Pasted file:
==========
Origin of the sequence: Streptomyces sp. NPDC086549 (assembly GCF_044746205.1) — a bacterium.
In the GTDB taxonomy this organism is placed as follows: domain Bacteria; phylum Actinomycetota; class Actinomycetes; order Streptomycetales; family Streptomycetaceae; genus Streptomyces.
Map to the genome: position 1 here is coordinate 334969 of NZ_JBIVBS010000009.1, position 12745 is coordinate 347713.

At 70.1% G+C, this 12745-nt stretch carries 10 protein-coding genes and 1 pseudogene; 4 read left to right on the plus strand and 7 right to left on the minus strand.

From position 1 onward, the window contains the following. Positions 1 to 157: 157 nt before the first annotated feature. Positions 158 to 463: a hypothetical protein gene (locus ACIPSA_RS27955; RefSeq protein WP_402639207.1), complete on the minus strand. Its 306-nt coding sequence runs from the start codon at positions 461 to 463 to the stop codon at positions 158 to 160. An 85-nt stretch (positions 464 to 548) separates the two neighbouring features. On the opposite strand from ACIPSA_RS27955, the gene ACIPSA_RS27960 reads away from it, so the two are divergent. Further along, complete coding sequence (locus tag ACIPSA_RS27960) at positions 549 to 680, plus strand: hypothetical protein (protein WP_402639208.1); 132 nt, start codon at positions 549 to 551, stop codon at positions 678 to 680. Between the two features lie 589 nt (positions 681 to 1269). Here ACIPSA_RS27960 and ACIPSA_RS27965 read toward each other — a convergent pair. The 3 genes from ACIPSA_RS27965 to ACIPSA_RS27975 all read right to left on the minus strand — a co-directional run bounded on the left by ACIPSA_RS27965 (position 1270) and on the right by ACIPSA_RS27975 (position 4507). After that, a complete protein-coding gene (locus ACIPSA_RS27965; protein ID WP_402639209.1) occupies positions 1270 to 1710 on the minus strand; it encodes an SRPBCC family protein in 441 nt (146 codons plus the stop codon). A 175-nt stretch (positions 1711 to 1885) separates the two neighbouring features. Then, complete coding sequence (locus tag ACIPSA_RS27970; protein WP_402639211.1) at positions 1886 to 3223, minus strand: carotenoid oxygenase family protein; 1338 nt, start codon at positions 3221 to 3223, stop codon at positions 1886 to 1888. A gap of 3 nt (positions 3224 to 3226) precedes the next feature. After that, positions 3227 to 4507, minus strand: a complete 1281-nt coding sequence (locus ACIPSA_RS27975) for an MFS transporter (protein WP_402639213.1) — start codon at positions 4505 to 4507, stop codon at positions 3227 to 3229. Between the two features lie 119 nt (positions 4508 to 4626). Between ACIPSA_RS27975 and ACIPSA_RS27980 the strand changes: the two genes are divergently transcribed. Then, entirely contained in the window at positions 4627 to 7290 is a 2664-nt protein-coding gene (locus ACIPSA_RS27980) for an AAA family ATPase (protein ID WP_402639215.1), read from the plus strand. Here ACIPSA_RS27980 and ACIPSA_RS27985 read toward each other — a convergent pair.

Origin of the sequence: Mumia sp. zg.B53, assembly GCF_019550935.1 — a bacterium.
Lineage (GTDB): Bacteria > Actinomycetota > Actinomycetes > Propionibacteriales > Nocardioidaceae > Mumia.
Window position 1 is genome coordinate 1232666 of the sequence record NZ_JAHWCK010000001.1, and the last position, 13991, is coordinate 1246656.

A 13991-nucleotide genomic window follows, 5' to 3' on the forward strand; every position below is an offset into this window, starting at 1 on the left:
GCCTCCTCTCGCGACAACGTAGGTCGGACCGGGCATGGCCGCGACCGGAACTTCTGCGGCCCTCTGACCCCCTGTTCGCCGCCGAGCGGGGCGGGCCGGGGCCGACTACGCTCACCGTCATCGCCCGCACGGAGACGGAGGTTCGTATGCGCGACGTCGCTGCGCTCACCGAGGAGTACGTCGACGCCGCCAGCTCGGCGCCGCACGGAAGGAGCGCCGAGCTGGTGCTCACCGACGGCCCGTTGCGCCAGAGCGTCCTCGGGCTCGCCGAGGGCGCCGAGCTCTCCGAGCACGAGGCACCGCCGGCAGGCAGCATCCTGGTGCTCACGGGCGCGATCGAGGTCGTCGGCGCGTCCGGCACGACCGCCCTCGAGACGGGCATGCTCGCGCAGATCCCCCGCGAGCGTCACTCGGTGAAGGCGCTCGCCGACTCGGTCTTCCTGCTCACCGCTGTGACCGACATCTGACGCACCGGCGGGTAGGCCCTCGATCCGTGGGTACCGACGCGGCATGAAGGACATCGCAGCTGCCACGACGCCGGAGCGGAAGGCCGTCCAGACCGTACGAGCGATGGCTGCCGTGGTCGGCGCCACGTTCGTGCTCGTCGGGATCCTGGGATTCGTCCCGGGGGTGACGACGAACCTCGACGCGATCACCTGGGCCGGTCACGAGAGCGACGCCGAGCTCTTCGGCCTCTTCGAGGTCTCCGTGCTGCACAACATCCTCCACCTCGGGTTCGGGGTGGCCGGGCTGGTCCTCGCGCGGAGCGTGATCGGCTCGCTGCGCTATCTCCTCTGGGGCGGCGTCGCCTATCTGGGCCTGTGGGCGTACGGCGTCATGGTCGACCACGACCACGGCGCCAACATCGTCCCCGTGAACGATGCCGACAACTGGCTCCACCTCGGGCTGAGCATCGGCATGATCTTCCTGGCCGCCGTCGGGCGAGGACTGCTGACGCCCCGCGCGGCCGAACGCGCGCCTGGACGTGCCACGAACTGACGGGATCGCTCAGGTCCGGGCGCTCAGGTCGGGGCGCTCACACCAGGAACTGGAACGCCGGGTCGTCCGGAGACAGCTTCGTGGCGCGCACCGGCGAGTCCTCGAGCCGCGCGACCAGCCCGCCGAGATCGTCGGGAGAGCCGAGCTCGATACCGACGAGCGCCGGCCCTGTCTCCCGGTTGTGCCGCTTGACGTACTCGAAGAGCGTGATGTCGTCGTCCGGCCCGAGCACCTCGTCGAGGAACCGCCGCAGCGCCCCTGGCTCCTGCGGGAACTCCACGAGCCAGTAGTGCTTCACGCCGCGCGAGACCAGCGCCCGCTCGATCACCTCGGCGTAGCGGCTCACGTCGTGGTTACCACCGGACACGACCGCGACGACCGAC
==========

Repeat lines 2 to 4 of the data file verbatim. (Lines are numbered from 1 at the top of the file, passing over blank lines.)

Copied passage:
In the GTDB taxonomy this organism is placed as follows: domain Bacteria; phylum Actinomycetota; class Actinomycetes; order Streptomycetales; family Streptomycetaceae; genus Streptomyces.
Map to the genome: position 1 here is coordinate 334969 of NZ_JBIVBS010000009.1, position 12745 is coordinate 347713.

At 70.1% G+C, this 12745-nt stretch carries 10 protein-coding genes and 1 pseudogene; 4 read left to right on the plus strand and 7 right to left on the minus strand.